Where normal holiday procedures are to apply, employers should review their existing policy and ensure that it covers the procedures for approving annual leave and for dealing with multiple requests for the same period. Staff should be reminded of the procedures, and how they can access the policy, in the months leading up to the Games. In addition, where there is likely to be difficulty approving multiple requests, it may be sensible to inform employees of this, in order to give them sufficient time to consider their options and to manage expectations.
Employers may wish to set a date by which all requests for holiday over the Olympic period should be submitted. This may help to ensure that requests are dealt with consistently, minimising the risk of claims of unfair or discriminatory treatment from employees who are not granted leave. Setting up a designated email account for dealing with these requests and other related issues may help to coordinate this process.
To reduce the likelihood of those employees who are refused requests for holiday failing to turn up for work, employers may choose to remind staff of their absence notification procedures and that any unauthorised absence will be regarded as misconduct. In the event of an unauthorised absenteeism during the Games, the usual disciplinary procedures should be followed. Employers should be careful not to jump to conclusions if an employee arrives late to work or calls in sick. In all cases a proper investigation should be conducted.
Although there is no general statutory right to request flexible working, many employers may consider accepting requests for flexitime or other changes to working patterns from employees wishing to attend the games, volunteer or avoid travel disruption. In some cases employers may need to offer flexible working in order to comply with requests from Transport for London to reduce their headcount during the Olympic period. This is only likely to be an issue for large employers based in critical areas in central London.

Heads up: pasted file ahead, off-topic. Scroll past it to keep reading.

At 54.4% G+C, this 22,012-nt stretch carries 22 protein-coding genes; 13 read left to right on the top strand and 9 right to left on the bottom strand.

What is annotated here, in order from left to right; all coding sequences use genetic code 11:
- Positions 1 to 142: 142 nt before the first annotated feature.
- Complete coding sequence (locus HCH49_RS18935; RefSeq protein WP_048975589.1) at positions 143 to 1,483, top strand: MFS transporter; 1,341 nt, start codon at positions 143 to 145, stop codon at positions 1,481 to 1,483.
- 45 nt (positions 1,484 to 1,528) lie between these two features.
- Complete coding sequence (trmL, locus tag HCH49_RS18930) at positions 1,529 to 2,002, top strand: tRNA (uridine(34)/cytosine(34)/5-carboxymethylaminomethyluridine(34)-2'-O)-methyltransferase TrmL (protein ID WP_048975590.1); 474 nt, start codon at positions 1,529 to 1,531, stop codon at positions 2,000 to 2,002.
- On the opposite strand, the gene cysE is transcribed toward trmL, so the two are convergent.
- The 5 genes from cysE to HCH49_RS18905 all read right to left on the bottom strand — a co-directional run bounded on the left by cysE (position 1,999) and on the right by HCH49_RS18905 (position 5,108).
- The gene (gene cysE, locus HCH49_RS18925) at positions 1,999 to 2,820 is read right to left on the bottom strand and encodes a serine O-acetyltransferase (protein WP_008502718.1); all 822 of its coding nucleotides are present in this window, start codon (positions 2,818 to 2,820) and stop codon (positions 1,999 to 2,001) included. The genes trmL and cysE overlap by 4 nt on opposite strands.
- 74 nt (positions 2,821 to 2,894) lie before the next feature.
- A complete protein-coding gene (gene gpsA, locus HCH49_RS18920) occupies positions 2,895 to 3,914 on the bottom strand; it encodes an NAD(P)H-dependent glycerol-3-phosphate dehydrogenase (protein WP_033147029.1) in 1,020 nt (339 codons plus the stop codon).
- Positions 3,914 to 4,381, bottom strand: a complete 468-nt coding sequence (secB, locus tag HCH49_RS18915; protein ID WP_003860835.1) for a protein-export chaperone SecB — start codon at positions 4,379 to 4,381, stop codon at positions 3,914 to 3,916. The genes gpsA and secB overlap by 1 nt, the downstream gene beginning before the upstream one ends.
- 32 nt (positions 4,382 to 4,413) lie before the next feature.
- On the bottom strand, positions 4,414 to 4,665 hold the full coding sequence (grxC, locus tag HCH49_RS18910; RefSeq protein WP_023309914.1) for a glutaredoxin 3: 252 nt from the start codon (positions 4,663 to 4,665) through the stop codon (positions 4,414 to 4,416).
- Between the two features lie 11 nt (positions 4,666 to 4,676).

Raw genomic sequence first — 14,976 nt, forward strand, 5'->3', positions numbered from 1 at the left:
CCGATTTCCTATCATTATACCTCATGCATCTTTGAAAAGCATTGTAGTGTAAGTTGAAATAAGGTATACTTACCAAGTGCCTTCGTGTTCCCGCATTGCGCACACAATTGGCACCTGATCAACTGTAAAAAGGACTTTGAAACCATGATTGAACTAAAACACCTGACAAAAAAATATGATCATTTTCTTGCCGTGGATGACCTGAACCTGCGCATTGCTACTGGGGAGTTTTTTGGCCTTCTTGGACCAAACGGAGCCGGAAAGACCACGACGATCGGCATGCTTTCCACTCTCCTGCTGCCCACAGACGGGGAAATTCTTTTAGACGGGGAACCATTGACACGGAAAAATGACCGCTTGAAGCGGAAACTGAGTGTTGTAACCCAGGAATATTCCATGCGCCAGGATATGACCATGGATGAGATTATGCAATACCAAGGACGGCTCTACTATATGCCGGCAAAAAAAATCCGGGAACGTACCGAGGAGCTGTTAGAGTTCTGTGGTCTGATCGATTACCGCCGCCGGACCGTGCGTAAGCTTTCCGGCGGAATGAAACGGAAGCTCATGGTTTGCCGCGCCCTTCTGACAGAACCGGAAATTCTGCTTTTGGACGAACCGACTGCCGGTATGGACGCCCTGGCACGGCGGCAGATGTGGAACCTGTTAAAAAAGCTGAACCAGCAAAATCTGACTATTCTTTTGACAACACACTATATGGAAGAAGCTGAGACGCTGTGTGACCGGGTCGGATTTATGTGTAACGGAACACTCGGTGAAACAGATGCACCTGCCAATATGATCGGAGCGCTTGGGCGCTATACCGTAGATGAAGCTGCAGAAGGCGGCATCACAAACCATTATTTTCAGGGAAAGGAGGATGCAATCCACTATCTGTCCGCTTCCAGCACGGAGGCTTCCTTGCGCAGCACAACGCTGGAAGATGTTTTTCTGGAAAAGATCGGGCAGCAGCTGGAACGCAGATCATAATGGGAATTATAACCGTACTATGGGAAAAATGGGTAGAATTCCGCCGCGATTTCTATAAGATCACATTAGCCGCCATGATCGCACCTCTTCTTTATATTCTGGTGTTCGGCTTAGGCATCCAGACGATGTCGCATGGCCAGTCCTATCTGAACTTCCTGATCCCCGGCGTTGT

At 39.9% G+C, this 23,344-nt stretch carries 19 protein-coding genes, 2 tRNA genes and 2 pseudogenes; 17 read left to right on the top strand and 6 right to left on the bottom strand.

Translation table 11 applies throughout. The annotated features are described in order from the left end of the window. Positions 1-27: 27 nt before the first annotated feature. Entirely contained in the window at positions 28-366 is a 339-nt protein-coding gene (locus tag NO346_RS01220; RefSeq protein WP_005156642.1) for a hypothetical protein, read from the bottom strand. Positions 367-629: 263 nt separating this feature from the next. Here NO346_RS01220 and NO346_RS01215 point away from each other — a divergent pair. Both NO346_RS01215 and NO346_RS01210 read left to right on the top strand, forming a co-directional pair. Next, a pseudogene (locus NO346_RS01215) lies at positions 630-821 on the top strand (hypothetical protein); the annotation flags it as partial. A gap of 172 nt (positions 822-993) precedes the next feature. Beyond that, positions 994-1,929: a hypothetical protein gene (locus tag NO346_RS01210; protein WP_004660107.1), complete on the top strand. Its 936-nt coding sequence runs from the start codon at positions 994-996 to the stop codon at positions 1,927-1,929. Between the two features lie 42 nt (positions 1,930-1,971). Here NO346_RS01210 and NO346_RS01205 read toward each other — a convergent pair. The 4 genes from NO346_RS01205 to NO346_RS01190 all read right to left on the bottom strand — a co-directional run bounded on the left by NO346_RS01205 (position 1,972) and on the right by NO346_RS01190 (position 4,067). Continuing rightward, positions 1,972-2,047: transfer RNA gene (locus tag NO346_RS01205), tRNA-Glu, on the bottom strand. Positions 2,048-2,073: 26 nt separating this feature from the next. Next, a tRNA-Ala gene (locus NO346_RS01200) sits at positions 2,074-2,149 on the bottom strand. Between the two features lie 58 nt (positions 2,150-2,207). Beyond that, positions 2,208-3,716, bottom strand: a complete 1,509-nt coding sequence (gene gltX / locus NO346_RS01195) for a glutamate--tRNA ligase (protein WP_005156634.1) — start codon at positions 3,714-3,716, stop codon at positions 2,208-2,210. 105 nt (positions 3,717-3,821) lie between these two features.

If staff are permitted to work from home during the Games it is important to ensure that they have access to the necessary facilities and resources at home. Remote access to IT systems is likely to be severely affected by abnormal usage levels, therefore some employers may need to “top up” the capacity of their remote servers to deal with the additional demand. This can be arranged on a temporary basis.
If flexible working is introduced, it should be formalised to ensure that staff are aware of their responsibilities during this period, and to reduce the likelihood of employees using the opportunity for flexible working as a means of watching or attending events, when they are supposed to be working. The policy should be communicated in good time and in a way that is easily accessible to all employees – for example, through the staff intranet.
Watching and following the Games at work
Many employees will want to watch or follow Olympic events during working hours. This can lead to problems with computer systems if large numbers of staff are simultaneously streaming live coverage, and despite possibly lifting staff morale, it may lead to a fall in productivity.
Employers may wish to provide facilities, such as a projector screen, televisions and/or radios, for employees to view or listen to events in communal areas during the working day. This will also provide opportunities for impromptu social meetings which may help to boost team morale, and employees may be less prone to breaching the rules at other times. However, employers should have a clear policy on what is permissible in terms of employees viewing and following coverage at work, and the consequences of breaching the policy. It would be sensible for such a policy to set out the employer’s expectations and requirements in this regard, emphasising that this is a privilege and not a right and that the work will need to be done.